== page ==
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Although concrete is an ancient building material, it is still generally misunderstood. 

Sure, engineers know how to manipulate concrete to build spectacular buildings, bridges and other structures, but the material is years behind other high-tech fields, such as semiconductors and pharamaceuticals.

Concrete is a complex, amorphous material, and it was not until recently that modern physics could help define it at the atomic level. 

Other similar materials, such as glasses and ceramics, are likewise experiencing scientific rebirths due to advances in quantum mechanics and computer modeling.

Earlier this month, I visited the Concrete Sustainability Hub at Massachusetts Institute of Technology in Cambridge, Mass.

Hamlin Jennnigs, the Hub's executive director, sits in a small office at the school's Dept. of Civil and Environmental Engineering. Outside, the hallway dead-ends at the Bechtel Lecture Hall.

Jennings says that empirical research has largely driven concrete's use. Such experiments involvetrial and error. Researchers observe. They wash, rinse and repeat. It's a terribly slow process, and when you are holding the public's safety in your hands, that's not always a bad thing.

However, as I explain in this week's story (and as we gear up to attend the annual World of Concrete show), MIT's objective is to define concrete from the bottom up and speed the pace of innovation. This starts with atoms. 

Once you understand those fundamental bonds, you can design new, high-performance materials from scratch. The hard part is conducting scientific research while industry—which is often funding the work—is hungry for new applications.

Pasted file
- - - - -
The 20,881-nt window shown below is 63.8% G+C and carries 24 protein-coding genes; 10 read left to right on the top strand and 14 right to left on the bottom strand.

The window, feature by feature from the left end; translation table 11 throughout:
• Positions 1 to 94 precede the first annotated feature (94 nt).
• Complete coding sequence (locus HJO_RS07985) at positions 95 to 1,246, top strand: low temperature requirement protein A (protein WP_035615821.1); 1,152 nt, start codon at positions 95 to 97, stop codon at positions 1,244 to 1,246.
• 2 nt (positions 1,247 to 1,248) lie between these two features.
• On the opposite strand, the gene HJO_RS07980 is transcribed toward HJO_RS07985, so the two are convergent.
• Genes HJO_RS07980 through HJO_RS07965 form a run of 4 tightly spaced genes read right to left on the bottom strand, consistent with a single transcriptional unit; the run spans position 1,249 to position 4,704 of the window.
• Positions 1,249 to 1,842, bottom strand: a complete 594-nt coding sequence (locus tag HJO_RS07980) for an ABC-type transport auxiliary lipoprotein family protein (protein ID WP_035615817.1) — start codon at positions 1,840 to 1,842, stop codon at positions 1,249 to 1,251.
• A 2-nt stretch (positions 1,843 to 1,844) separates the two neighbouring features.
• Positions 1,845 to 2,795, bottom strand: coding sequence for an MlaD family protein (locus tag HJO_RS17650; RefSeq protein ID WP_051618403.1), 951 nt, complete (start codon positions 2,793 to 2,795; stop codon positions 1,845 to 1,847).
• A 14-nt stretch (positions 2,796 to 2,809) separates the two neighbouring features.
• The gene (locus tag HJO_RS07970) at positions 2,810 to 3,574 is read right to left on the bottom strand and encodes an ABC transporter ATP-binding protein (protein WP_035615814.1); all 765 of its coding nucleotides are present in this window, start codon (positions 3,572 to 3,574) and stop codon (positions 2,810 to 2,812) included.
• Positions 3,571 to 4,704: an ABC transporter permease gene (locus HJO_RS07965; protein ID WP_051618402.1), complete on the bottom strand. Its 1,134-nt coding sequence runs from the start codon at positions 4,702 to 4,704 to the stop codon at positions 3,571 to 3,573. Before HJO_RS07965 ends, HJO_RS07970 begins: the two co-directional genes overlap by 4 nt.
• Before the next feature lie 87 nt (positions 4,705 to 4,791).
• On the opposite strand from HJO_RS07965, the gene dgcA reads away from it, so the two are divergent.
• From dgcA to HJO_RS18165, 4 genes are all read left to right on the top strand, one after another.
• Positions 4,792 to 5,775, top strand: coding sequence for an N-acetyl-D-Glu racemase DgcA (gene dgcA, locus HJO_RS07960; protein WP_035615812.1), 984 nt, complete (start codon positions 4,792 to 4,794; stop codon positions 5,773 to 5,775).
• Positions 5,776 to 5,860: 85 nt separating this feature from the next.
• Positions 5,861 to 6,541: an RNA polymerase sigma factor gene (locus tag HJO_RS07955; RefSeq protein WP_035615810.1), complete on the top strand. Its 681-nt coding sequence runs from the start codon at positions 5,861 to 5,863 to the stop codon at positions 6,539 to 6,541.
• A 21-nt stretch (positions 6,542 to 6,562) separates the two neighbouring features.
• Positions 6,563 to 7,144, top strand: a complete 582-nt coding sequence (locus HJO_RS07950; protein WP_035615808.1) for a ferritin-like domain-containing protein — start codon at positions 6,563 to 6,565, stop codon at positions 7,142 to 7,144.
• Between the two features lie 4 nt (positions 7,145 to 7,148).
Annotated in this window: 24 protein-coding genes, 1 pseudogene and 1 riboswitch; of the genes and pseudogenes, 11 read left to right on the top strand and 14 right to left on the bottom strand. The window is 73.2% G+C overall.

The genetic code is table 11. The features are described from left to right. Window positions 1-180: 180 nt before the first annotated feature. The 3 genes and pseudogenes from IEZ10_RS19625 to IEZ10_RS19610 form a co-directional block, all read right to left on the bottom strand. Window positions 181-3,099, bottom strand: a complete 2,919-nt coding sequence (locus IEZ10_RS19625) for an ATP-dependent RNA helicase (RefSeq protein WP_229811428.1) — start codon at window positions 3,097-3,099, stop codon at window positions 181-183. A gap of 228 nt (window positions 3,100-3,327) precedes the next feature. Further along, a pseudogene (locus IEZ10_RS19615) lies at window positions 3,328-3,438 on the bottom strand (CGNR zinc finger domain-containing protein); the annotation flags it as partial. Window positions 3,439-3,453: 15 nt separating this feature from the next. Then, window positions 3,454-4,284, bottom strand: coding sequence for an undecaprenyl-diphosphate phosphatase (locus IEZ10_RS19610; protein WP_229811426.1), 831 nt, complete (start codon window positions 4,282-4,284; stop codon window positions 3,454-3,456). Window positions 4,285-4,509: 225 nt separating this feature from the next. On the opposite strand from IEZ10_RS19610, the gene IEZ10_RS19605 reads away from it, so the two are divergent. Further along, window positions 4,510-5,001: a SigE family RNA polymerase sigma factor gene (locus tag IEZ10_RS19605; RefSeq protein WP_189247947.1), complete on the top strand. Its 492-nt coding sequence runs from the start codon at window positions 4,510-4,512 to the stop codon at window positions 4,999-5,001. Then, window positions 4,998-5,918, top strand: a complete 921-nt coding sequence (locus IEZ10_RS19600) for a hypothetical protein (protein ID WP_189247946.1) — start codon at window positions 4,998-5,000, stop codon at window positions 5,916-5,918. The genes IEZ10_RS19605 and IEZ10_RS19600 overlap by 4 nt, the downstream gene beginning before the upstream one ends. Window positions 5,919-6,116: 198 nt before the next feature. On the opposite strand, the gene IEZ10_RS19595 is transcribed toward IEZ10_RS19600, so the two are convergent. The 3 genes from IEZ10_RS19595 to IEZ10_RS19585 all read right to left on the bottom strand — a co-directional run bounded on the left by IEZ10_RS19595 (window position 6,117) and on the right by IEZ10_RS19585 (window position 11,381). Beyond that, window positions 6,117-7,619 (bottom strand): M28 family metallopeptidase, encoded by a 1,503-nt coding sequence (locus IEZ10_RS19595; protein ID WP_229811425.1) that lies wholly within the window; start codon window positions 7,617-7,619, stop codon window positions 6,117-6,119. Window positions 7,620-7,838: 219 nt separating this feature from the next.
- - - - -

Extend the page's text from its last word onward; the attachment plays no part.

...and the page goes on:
"The electronics industry is very used to the idea that basic science leads to unexpected breakthroughs, and those unexpected breakthroughs can have very large impacts," Jennings says. 

"We're performing research in cement from the very basic point of view, and that means that we are going to have unexpected findings, and those unexpected findings will lead to new strategies for the next generation of concrete."

Some critics have argued that MIT is merely giving its sponsors, namely, the Portland Cement Association and Ready Mixed Concrete Research and Education Foundation, exactly what they want. After all, both groups kicked in $1 million each for five years, for a total of $10 million, to establish the Hub.

But Julie Garbini, the ready-mixed group's executive director, told me that MIT is helping the industry understand its own strengths and weaknesses in a time when the material is under fire to clean up its production, which contributes to a large portion of the world's carbon emissions, around 5%, according to most estimates. Roughly 75% of all concrete ends up in a ready-mixed plant.

"There is an increasing demand to quantify sustainability," Garbini says. "That is coming from the customer, the public and these various [green] rating systems."

Jennings admits that the closeness with industry exists. But he doesn't think it's a bad thing. Rather, he sees a complementary relationship.

"These are two different cultures—the culture of basic science research as its done in a university and industrial research," he says. 

Garbini adds, "They are very interested in research but not just for research's sake," speaking of the Hub's scientists. "They want to change the world."